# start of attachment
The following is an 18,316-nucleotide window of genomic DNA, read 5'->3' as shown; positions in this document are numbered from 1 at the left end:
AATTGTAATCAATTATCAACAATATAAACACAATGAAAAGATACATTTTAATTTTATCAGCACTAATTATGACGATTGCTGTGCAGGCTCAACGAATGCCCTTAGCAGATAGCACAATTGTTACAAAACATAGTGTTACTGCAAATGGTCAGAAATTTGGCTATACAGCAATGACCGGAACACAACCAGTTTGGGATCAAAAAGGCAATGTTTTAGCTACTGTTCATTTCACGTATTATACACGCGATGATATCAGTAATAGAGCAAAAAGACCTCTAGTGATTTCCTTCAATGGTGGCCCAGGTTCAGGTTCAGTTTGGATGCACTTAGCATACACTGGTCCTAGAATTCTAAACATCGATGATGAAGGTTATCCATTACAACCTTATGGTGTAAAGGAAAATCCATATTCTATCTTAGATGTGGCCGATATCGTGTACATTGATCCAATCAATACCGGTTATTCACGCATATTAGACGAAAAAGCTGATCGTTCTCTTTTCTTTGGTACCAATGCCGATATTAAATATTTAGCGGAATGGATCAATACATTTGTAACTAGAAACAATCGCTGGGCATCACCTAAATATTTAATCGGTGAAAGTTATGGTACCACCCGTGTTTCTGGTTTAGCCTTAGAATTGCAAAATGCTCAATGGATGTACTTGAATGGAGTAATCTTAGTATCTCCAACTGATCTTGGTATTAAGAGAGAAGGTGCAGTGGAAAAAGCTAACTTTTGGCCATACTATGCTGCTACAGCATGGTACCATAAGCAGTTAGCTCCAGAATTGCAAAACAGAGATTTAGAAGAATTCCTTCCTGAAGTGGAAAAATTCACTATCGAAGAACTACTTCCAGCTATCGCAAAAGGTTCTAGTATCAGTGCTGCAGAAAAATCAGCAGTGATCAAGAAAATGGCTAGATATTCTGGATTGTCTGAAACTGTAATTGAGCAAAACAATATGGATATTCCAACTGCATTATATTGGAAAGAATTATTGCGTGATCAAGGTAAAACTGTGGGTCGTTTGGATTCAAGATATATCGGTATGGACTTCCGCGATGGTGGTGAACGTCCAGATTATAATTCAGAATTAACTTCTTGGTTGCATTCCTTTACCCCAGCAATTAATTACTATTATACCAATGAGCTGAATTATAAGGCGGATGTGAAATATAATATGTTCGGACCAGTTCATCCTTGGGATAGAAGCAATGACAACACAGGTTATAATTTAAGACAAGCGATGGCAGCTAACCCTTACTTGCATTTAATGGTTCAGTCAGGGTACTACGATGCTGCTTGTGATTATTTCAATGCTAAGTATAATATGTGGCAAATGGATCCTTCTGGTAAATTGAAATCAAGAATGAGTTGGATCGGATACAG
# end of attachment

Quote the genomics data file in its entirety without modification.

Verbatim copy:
The following is an 18,316-nucleotide window of genomic DNA, read 5'->3' as shown; positions in this document are numbered from 1 at the left end:
AATTGTAATCAATTATCAACAATATAAACACAATGAAAAGATACATTTTAATTTTATCAGCACTAATTATGACGATTGCTGTGCAGGCTCAACGAATGCCCTTAGCAGATAGCACAATTGTTACAAAACATAGTGTTACTGCAAATGGTCAGAAATTTGGCTATACAGCAATGACCGGAACACAACCAGTTTGGGATCAAAAAGGCAATGTTTTAGCTACTGTTCATTTCACGTATTATACACGCGATGATATCAGTAATAGAGCAAAAAGACCTCTAGTGATTTCCTTCAATGGTGGCCCAGGTTCAGGTTCAGTTTGGATGCACTTAGCATACACTGGTCCTAGAATTCTAAACATCGATGATGAAGGTTATCCATTACAACCTTATGGTGTAAAGGAAAATCCATATTCTATCTTAGATGTGGCCGATATCGTGTACATTGATCCAATCAATACCGGTTATTCACGCATATTAGACGAAAAAGCTGATCGTTCTCTTTTCTTTGGTACCAATGCCGATATTAAATATTTAGCGGAATGGATCAATACATTTGTAACTAGAAACAATCGCTGGGCATCACCTAAATATTTAATCGGTGAAAGTTATGGTACCACCCGTGTTTCTGGTTTAGCCTTAGAATTGCAAAATGCTCAATGGATGTACTTGAATGGAGTAATCTTAGTATCTCCAACTGATCTTGGTATTAAGAGAGAAGGTGCAGTGGAAAAAGCTAACTTTTGGCCATACTATGCTGCTACAGCATGGTACCATAAGCAGTTAGCTCCAGAATTGCAAAACAGAGATTTAGAAGAATTCCTTCCTGAAGTGGAAAAATTCACTATCGAAGAACTACTTCCAGCTATCGCAAAAGGTTCTAGTATCAGTGCTGCAGAAAAATCAGCAGTGATCAAGAAAATGGCTAGATATTCTGGATTGTCTGAAACTGTAATTGAGCAAAACAATATGGATATTCCAACTGCATTATATTGGAAAGAATTATTGCGTGATCAAGGTAAAACTGTGGGTCGTTTGGATTCAAGATATATCGGTATGGACTTCCGCGATGGTGGTGAACGTCCAGATTATAATTCAGAATTAACTTCTTGGTTGCATTCCTTTACCCCAGCAATTAATTACTATTATACCAATGAGCTGAATTATAAGGCGGATGTGAAATATAATATGTTCGGACCAGTTCATCCTTGGGATAGAAGCAATGACAACACAGGTTATAATTTAAGACAAGCGATGGCAGCTAACCCTTACTTGCATTTAATGGTTCAGTCAGGGTACTACGATGCTGCTTGTGATTATTTCAATGCTAAGTATAATATGTGGCAAATGGATCCTTCTGGTAAATTGAAATCAAGAATGAGTTGGATCGGATACAG